Vaal River Intervention Project

Management and collaboration key to success

Vaal River Intervention Project: Management and collaboration key to success

By Johann Tempelhoff
The Vaal River Intervention Project (VRIP), estimated at more than R7bn, can be completed within 24 months – providing all plans fall in place. That was the message of Vic de Wet, an engineer of the GIBB consultancy, at an August 2022 meeting of the Rietspruit sub-catchment forum in the Vaal River Barrage Management Area.
The Department of Water and Sanitation (DWS) in 2021 appointed the Gauteng-based water utility, Rand Water, as implementing agent of the maintenance and upgrade of Emfuleni Local Municipality’s (ELM’s) wastewater infrastructure system. At the time of a countrywide drought, DWS commissioned a South African National Defence Force (SANDF) team in 2018, and Ekurhuleni Metro’s wastewater company, ERWAT, in 2020, to execute critical VRIP projects. Adjustments to Section 63 of the Water Services Act, 109 of 1997, enabled government to appoint Rand Water to take charge of all ELM’s water services. The utility is now effectively in charge of the VRIP project.


Rand Water has long-standing ties with the Vaal River Barrage – since 1998 the property of the state. In the 1920s Rand Water relied on this 64km stretch of the Vaal River, to secure water resources to the gold mines, industries and urban areas of today’s Gauteng Province.
Although Rand Water now extracts its water from the Vaal Dam (64km upstream of the Barrage), it still relies on its water purification and transfer systems in Emfuleni to transfer bulk water to users in Gauteng, and parts of Mpumalanga, North West and the Free State. The Vaal River Barrage forms part of the 1 300km long Vaal River System.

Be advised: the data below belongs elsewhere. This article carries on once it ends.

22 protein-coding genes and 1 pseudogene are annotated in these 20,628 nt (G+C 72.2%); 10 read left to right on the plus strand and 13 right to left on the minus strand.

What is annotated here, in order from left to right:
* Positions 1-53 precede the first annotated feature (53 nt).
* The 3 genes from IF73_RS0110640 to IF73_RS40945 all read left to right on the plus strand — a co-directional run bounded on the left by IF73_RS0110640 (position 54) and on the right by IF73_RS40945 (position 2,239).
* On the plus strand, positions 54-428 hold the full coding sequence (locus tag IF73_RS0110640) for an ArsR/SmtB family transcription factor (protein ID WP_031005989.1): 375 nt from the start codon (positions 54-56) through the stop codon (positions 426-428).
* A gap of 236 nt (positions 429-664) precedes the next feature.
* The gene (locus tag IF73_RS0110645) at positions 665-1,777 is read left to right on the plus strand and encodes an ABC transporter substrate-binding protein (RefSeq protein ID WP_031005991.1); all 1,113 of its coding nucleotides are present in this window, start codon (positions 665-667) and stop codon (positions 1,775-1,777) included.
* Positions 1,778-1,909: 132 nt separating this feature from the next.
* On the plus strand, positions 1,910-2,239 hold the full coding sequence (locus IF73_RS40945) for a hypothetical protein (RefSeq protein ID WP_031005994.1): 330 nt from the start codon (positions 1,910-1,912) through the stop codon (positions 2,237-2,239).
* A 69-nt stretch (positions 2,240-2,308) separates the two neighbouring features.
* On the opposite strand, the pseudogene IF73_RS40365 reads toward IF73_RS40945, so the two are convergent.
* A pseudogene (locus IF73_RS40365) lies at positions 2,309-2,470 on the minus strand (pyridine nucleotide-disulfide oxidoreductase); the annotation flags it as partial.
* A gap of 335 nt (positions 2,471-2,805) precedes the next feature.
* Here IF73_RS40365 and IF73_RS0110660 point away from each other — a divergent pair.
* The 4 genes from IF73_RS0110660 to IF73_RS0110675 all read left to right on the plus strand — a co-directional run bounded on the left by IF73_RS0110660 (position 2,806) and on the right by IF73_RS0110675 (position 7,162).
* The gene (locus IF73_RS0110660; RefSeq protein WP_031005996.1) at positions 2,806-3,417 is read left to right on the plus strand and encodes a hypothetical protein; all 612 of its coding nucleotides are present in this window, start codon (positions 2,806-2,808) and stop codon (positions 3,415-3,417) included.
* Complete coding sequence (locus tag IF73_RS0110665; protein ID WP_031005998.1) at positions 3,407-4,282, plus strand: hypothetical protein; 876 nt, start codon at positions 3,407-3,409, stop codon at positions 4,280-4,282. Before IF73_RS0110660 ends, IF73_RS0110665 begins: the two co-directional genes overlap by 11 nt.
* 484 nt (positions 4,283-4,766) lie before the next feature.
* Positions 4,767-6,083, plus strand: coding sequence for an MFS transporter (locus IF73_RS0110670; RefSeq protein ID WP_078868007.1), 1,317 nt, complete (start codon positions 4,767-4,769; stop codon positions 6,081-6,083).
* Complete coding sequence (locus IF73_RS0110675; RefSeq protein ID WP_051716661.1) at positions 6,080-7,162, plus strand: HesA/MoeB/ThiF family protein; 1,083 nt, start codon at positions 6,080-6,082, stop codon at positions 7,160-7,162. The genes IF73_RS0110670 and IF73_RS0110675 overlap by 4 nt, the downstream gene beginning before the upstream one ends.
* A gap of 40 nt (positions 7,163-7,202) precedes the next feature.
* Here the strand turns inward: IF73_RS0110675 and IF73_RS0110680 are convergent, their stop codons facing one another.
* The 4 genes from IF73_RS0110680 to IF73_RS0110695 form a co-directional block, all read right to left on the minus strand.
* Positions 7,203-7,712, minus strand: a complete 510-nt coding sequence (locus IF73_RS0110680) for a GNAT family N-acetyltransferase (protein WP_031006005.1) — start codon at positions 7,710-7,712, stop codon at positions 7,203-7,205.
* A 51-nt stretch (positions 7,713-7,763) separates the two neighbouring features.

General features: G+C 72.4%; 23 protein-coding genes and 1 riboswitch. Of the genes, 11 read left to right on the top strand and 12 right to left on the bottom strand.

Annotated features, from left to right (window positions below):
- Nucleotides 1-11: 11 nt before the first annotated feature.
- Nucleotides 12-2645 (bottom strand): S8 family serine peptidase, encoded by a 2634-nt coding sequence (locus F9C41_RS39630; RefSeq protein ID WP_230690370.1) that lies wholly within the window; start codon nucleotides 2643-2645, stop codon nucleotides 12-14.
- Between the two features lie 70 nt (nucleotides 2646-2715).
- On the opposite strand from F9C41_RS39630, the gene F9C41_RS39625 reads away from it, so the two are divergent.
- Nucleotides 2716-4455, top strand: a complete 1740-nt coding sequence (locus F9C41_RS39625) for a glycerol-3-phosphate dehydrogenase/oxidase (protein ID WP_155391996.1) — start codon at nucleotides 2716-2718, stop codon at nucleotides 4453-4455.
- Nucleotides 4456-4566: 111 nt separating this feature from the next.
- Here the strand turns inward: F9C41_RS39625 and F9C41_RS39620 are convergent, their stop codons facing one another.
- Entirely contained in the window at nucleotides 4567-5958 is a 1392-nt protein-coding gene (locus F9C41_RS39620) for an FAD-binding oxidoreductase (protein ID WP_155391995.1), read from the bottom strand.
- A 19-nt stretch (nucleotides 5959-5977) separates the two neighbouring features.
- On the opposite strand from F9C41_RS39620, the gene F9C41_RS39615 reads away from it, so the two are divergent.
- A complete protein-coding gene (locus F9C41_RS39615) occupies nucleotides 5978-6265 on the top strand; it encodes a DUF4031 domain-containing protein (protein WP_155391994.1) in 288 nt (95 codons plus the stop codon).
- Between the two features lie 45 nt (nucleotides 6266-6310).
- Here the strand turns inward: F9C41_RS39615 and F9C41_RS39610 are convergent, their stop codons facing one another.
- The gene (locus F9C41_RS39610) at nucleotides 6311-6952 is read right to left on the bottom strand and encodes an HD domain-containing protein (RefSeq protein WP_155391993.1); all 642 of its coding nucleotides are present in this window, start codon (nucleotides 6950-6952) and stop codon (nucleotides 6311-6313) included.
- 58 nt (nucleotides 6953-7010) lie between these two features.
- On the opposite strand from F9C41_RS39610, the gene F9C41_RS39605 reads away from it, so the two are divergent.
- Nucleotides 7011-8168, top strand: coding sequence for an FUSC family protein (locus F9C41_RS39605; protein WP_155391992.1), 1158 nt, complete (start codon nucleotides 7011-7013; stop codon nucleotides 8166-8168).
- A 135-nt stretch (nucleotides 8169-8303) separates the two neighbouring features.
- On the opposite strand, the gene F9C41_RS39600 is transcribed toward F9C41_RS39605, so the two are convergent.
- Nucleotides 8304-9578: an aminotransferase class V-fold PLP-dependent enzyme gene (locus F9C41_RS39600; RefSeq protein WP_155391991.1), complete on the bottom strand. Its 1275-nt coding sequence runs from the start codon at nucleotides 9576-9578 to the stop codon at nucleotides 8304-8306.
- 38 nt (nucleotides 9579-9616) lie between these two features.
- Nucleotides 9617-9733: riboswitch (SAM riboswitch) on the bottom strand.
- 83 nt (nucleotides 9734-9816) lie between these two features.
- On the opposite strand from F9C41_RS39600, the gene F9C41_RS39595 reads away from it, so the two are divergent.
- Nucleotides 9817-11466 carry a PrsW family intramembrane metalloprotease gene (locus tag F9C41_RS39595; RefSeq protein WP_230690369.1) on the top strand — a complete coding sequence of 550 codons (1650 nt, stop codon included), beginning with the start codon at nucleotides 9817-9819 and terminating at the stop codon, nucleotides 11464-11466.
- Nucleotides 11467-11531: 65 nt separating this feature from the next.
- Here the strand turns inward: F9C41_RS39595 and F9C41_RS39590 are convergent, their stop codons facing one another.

Since 2003 the system has also carried more water resources via the Lesotho Highlands Water Project (LHWP) for downstream urban, industrial and farming
water consumers. In the Northern Cape the Vaal joins up with the Orange River and flows into the Atlantic Ocean on the West Coast. It is therefore important for the Upper Vaal River catchment stakeholders to minimise flows of raw sewage and industrial pollutants into the system.
Since the 1990s, ELM has been the destination of choice for an ever-growing number of rural migrants to urban areas, seeking homes and jobs. ELM’s Sebokeng urban sprawl now extends over 35km between Vanderbijlpark and the Johannesburg Metro’s southern boundary.
The maintenance and upgrade of Emfuleni’s Leeuwkuil, Rietspruit and Sebokeng wastewater treatment works, have posed many challenges. Local residents have been unable to pay for energy, water and sanitation services. It’s left ELM with outstanding accounts to the national electricity supplier, ESKOM and also Rand Water.
In 2020 Emfuleni’s wastewater infrastructure system served a population of more than 850 000 residents.


Estimates suggested 65% of local economically active residents were unemployed – almost double South Africa’s 34% unemployment rate in 2022.
Government’s grants for wastewater upgrades in Emfuleni have been insufficient since the 2000s. ELM was unable to maintain and upgrade ageing wastewater infrastructure. Systems were exacerbated by uncontrolled wastewater spills in the Vaal River Barrage during the countrywide drought of 2014-2020. Simultaneously Gauteng water restrictions had upstream municipalities spilling more raw wastewater in the Klip River, Rietspruit, Blesbokspruit and the Leeu-Taaibosspruit – all tributaries of the Vaal River Barrage.